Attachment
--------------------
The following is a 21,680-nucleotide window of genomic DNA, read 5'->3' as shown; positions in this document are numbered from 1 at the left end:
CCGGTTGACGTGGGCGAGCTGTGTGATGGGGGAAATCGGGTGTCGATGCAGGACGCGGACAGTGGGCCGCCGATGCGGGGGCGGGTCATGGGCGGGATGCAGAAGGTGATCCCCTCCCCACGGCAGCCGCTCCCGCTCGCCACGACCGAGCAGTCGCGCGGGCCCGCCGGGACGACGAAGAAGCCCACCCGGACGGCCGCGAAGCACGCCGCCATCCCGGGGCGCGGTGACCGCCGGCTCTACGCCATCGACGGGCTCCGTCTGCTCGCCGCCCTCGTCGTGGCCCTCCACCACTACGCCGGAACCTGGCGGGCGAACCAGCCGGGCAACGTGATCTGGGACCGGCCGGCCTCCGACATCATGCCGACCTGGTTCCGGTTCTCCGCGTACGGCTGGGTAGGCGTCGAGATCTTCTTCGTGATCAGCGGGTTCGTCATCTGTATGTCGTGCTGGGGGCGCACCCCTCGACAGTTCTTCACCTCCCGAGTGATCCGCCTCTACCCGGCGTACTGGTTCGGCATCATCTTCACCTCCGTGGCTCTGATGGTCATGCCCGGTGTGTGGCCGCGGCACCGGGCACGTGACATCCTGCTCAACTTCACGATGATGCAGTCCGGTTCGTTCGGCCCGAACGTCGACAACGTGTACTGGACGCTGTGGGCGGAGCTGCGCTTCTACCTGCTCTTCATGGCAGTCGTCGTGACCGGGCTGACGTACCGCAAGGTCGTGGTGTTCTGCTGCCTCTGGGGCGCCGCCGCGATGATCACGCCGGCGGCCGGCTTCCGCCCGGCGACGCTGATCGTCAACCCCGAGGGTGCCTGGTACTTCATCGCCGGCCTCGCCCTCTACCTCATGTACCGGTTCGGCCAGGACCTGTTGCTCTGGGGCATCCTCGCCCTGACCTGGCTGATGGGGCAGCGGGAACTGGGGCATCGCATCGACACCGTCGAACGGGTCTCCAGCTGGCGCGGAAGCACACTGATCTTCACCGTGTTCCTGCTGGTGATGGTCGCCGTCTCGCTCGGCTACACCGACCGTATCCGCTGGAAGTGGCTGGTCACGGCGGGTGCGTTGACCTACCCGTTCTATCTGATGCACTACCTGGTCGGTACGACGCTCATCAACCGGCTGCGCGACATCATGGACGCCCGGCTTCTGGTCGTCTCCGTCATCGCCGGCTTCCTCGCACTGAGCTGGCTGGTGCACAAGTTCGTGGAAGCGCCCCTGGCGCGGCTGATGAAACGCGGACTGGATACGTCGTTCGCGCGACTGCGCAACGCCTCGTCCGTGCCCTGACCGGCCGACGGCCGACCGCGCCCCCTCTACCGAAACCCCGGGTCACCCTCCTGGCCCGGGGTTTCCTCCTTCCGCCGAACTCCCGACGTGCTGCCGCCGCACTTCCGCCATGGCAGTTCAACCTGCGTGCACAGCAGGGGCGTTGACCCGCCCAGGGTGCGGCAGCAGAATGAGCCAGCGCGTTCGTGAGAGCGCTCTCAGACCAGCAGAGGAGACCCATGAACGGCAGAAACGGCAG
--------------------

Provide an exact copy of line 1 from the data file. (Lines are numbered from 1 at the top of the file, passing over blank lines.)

The following is a 21,680-nucleotide window of genomic DNA, read 5'->3' as shown; positions in this document are numbered from 1 at the left end: